Nicola Sturgeon says hard border with England would benefit Scotland

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Nicola Sturgeon  - Getty
Nicola Sturgeon - Getty

Nicola Sturgeon is to kickstart her campaign for a second independence referendum next month, as Michael Gove said the UK Government would not stand in the way of a future vote on Scottish independence if it is the “settled will” of voters.

A draft agenda for the SNP’s conference in September, seen by The Telegraph, shows party members will be asked to endorse proposals for a new independence push in which Scots will be told independence is “essential” to the country’s recovery from Covid-19.

Meanwhile, a separate motion states that legislation for a new referendum should be introduced at Holyrood “at the earliest moment” after a “clear end” to the current public health crisis, in a move that would plunge the UK into a constitutional crisis.

Ms Sturgeon has largely remained silent on independence since the Holyrood elections in May.

However, the leaked draft agenda is heavily focused on independence, and policies a sovereign Scottish state would pursue, sending a clear signal that the First Minister intends to end the constitutional ceasefire and force the issue back to the top of the political agenda.

In a further sign of the independence campaign ramping up on both sides, Boris Johnson is set to visit Scotland this week, as part of plans for him to spend more time north of the border.

Westminster has repeatedly said it will refuse requests from the Scottish Government for the necessary powers to hold another vote.

However, Mr Gove, the Cabinet Office minister, said if there was a public desire for a second referendum, “one would occur”.

Mr Gove told the Sunday Mail: “The principle that the people of Scotland, in the right circumstances, can ask that question again is there.

“I just don’t think that it is right, and the public don’t think it is right, to ask that question at the moment. If it is the case that there is clearly a settled will in favour of a referendum, then one will occur.”

It is understood the Prime Minister’s view is in line with Mr Gove’s stance that Westminster should not stand in the way of a referendum if it is the “settled view” of voters.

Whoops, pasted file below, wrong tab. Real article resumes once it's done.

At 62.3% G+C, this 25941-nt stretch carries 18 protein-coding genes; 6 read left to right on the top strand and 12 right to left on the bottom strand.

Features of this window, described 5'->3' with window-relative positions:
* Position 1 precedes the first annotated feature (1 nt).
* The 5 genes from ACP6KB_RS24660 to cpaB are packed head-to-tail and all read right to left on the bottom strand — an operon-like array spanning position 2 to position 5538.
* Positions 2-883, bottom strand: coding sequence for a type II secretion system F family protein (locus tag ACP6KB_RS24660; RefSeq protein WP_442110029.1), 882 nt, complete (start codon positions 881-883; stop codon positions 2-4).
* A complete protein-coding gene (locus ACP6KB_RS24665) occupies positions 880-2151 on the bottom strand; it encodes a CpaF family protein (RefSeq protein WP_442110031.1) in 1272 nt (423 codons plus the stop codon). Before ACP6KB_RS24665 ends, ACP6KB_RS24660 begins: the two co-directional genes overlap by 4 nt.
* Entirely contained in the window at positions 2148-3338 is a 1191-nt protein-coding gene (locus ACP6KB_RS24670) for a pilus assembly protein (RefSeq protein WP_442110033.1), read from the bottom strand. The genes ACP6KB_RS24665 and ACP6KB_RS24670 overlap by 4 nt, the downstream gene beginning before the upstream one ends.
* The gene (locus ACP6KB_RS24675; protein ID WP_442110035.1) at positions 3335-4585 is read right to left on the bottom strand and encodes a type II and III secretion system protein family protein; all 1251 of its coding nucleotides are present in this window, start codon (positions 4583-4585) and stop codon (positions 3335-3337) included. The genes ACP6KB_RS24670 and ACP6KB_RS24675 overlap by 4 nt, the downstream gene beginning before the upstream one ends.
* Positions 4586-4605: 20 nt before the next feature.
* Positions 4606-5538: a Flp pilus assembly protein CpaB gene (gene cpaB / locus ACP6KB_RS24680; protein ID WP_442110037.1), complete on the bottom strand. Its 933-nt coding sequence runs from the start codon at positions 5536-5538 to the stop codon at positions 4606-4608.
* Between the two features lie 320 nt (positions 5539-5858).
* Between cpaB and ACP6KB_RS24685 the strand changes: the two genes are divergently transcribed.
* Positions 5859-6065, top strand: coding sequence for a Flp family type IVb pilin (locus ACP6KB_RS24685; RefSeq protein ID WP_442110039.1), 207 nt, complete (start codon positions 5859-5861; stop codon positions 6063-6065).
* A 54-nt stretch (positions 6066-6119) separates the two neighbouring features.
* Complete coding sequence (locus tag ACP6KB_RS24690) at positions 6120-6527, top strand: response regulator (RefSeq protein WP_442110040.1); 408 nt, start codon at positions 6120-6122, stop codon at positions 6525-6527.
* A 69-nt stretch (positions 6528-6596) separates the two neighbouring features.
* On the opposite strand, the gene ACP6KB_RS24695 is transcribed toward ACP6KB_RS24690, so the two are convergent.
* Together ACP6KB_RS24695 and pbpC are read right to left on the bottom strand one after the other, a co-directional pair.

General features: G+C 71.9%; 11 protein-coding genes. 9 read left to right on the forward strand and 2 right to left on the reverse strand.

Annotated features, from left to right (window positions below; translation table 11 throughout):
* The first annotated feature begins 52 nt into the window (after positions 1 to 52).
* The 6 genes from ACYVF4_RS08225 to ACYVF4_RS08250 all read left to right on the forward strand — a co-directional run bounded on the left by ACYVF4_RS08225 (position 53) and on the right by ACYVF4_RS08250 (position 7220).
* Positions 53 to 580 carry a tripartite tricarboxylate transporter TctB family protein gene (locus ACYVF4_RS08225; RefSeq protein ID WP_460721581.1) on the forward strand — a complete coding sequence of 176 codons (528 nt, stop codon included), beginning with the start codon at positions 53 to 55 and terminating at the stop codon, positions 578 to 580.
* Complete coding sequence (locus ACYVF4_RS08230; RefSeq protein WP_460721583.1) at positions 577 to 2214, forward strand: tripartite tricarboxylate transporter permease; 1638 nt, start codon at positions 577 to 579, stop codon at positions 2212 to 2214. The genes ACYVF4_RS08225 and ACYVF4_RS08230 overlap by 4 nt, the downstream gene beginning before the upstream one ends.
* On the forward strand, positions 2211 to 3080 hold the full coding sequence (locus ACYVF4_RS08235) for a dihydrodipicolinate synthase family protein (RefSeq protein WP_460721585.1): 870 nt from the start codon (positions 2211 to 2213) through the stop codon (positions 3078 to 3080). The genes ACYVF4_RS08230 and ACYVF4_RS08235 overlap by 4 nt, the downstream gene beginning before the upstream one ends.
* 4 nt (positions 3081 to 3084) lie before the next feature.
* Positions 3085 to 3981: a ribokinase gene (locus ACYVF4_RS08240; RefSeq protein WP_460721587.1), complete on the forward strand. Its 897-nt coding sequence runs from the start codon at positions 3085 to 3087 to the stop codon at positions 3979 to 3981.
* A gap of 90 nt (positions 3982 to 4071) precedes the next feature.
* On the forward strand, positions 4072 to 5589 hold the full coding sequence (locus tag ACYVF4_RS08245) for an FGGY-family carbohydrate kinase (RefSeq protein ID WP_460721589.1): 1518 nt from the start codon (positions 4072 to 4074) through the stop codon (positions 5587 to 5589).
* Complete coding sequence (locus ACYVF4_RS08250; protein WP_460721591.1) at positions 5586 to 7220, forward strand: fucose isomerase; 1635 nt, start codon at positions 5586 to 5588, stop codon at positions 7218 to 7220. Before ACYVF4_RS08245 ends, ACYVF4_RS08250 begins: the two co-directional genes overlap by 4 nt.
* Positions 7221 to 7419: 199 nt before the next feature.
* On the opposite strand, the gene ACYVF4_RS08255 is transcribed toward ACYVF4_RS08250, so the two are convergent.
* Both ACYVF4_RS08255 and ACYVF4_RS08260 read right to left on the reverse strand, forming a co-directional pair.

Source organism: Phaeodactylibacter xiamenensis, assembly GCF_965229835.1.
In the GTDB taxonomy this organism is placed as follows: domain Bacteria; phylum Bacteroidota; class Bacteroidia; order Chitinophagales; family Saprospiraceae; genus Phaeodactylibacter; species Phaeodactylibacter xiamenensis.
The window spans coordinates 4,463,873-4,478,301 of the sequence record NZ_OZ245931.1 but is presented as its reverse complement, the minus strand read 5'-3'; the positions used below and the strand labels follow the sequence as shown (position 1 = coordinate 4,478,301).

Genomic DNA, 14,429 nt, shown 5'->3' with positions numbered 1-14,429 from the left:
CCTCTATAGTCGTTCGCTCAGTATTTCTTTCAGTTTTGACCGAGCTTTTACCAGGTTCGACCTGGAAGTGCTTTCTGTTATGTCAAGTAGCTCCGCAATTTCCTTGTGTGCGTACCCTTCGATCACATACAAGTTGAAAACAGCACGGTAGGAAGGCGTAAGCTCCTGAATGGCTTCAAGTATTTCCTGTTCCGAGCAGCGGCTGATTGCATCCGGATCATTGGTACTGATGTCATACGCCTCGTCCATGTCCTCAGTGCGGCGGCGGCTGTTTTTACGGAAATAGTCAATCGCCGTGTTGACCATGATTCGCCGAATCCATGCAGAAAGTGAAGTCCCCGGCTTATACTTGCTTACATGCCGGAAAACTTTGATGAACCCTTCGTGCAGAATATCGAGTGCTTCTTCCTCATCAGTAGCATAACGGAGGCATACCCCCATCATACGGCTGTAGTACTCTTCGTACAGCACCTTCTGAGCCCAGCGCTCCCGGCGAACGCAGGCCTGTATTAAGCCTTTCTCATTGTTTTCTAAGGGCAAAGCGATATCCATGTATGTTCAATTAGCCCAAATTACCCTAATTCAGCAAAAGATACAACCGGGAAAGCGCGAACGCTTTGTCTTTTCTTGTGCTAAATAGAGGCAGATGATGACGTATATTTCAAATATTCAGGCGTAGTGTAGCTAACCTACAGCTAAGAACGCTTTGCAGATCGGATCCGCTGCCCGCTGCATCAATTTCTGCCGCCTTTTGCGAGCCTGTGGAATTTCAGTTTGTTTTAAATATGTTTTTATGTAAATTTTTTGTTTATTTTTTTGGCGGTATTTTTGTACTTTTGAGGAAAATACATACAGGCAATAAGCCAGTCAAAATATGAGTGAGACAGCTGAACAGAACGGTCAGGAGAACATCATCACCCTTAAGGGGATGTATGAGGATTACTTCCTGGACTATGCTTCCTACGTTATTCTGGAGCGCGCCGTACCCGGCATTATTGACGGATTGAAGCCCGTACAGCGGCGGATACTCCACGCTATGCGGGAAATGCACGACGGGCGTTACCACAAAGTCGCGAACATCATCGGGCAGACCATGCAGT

However, the Prime Minister remains of the opinion that now is not the right time for another referendum in the wake of the devastation wrought by coronavirus.

A Downing Street source stressed last night: “Such is the scale of the challenge in recovering after the pandemic, the focus across the United Kingdom should be on working together to build back better.”

Mr Johnson publicly said in May that a second independence referendum “in the current context is irresponsible and reckless”.

While the SNP pounced on Mr Gove’s comments as a sign of an impending UK Government u-turn, opinion polls suggest that support for independence has declined in recent months.

Although there is little appetite for a referendum within Ms Sturgeon’s preferred timetable for a vote by 2023, there is more public support in Scotland for one within five years.

Proposals to be debated at the SNP conference will seek to persuade Scots to rally behind the cause.

In plans which were branded “offensive” by critics, SNP members will debate proposals for a new commission it is claimed would show how a border with England could “favourably benefit” an independent Scotland, despite warnings that inevitable trade barriers would prove devastating to businesses.

Other motions claim the state pension age would be lowered to 65 and that everyone would be legally entitled to a job.

There is no detail of how more generous pensions or a universal job guarantee would be paid for, with the most recent figures showing Scotland has a deficit of £15.1 billion and benefits substantially from fiscal transfers from the Treasury, which would end with independence.

Ian Murray, the shadow Scottish Secretary, said the conference agenda showed Ms Sturgeon was preparing to break her pre-election promise to Scottish voters of putting coronavirus recovery ahead of the constitution.

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